The Hardest Part of Writing…

A few years ago I would have said that editing was the hardest part of writing. Today, however, editing is one of my favorite parts of the process because I’ve learned how to accept that a rough draft is crappy no matter what.

So much red ink…

Accepting that fact has freed me to laugh at myself when I find typo’s in a work, and to scratch out passages that aren’t fitting right.

So, editing is not the hardest part of writing anymore. (At least for me, other writers may feel differently.)

Writing the synopsis is and always will be a freak show that makes me hide under my desk. Crunching down a novel into its bare essentials and trying to make it sound interesting at the same time feels a bit like taking a potato peeler to raw skin.

But, the synopsis only comes toward the end of the writing process. I’ve heard of people who write them first, but my endings are always up in the air when I start so that doesn’t work for me.

I don’t subscribe to the idea that my “muse” has to be present in order for me to get work done, so catering to her (I’ve always imagined her as a glittery wood sprite hiding in my plants, don’t ask me why) isn’t a part of my daily writing regime either. I put my batoosh in a chair and I start working. Sometimes she shows up. Most of the time I’m just arranging words on the page and praying they make sense.

The Pest who probably ate my muse.

Finding ideas isn’t hard either. Ideas are everywhere, I just have to pay attention.

So what is the hardest part of writing?

Today I’m going to say… beginnings.

Beginnings have to engage the reader and convince them to keep reading. They have to set the tone of the story, introduce the main character, hint at the main conflict – or at least a starting conflict – and avoid backstory like the plague.

Endings are hard too but beginnings are what make or break you.

And nobody can agree on how to successfully begin a story, either.

“Start in the middle of the action!”

“No! Don’t start in the middle of the action! Give us some set up so we care about who the action is happening to!”

“Do both at the same time!”

“Start where the story begins.” – AKA – No prologues, please.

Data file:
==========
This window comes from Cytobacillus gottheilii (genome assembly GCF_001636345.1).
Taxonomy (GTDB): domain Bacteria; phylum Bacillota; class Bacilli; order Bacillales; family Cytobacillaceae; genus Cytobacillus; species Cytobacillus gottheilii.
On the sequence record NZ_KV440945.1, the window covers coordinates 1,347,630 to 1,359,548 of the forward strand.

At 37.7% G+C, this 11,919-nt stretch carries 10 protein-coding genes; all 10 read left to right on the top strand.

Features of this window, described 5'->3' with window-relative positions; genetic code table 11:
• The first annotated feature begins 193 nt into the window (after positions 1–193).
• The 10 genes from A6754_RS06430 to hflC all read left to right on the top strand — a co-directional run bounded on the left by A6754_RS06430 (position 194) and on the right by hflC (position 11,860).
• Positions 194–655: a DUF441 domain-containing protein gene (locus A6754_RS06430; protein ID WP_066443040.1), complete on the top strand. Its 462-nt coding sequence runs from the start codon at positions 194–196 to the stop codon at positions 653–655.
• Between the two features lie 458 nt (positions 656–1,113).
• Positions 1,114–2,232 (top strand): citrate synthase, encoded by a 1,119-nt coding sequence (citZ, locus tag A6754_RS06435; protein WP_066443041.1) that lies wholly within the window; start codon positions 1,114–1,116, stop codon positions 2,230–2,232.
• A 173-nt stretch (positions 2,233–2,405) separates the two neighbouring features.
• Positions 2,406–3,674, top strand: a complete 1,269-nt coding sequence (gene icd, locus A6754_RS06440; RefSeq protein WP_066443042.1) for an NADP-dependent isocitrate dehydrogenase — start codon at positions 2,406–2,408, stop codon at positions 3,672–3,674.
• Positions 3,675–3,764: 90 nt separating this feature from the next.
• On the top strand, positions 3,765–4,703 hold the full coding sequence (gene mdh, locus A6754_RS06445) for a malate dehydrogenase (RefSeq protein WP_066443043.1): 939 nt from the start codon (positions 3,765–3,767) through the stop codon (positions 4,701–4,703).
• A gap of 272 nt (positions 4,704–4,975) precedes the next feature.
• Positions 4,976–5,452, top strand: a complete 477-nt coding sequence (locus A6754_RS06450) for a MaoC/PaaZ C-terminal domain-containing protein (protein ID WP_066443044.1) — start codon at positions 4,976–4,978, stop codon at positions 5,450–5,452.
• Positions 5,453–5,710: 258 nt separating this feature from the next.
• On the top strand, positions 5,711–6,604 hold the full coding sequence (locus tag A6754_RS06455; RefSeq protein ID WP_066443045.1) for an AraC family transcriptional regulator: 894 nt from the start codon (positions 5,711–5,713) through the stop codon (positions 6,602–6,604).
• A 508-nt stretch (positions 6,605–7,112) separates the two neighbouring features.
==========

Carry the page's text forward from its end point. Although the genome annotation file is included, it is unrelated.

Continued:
Now, if you’re an author, please don’t feel discouraged. Beginnings are hard, but they are also editable. So if you begin your story and it’s not doing what you want it to, revise it on the next round.

Sedition went through five beginnings. FIVE.

Persona had three.

And right now I’m dealing with a new novel that has managed to go through two beginnings already and I only started working on it this month. (Hence the blog post about beginnings.)

So if you’re struggling with your beginning today, rest assured that you’re not the only one. We all go through it. The difference between a writer and a hobbyist is whether or not they’re willing to scratch it all and rewrite.


Let’s Talk About Fantasy

My writing career started with Sedition, a fantasy novel about a pair of brothers trying to Sedition-WEBrescue their mother. The book went through several revisions – and so many titles it hurts my head to think about  – but in January of 2011 its story line was set in stone.

(Mostly because the publishing house would have smacked me if I tried altering anything after the Galley Proofs were done.) 

When I first started writing it, I was doing it for fun. I enjoyed stories and wanted to tell one, so I started writing snippets on 3×5 cards that I carried with me wherever I went.

Fans of the novel might be surprised to learn that Trenna Croften was not the original hero. In fact, the book began with Brigetta Isleen Chridhe – the woman magically abducted from home and dropped in the middle of a political war between a King and his sons.

I learned about Kiavana – the kingdom where the first book takes place – through Brigetta because she was just as new to the stage as I was. At the time I knew very little about writing, so I stumbled through the countryside right along with Brigetta, encountering senile knights who continually “squired” whoever happened to be the most helpful, and a prince who hid his motivations under a veneer of disinterest and materialism.

As I began to uncover the secrets of the world I was creating, Trenna Croften emerged. In fact, her first appearance was the scene where she interrupted an assassination attempt on the eldest prince. When she asked if assassins were paid well, she made me laugh, and essentially stole the book from there.

Saboteur-WEBOr… well… a whole series, as it turns out.

Saboteur, the sequel to Sedition, was released in January of 2012 and in February we will see Usurper make its way onto virtual shelves.

While Brigetta may have been reduced to a minor character in the original novel, I’m happy to report that she has a much larger role in Usurper. I had thought that writing her would be easy since I knew so much about her origins, but as it turns out I was wrong.

For the timeline of the novels, it has been over 20 years since we last saw Brigetta and she has undergone quite a few changes. She’s a Blood Mage, for one, and for another… she married an assassin. (Because apparently I can’t get away from assassins in these novels.) Her voice is different because she has changed as a character, so I had to re-learn who she was in order to portray her correctly.

Now, I recognize that it has been many years since Saboteur was released and I do UC front cover-sample-2apologize for that. Usurper was a joy to write, it truly was. But between school and being a full-time single-parent and working full-time and… ahem… my other novels (Is it weird I feel like I cheated by writing all that science fiction in the interim?)… I just didn’t have enough time to do it all.

I should take this moment to mention that there is at least one other book – Warpath – that I am constructing. It isn’t on the list for this year, but will be next year. The good news is that much of Warpath is already done because part of my problem with Usurper was that I was trying to pack two books into one.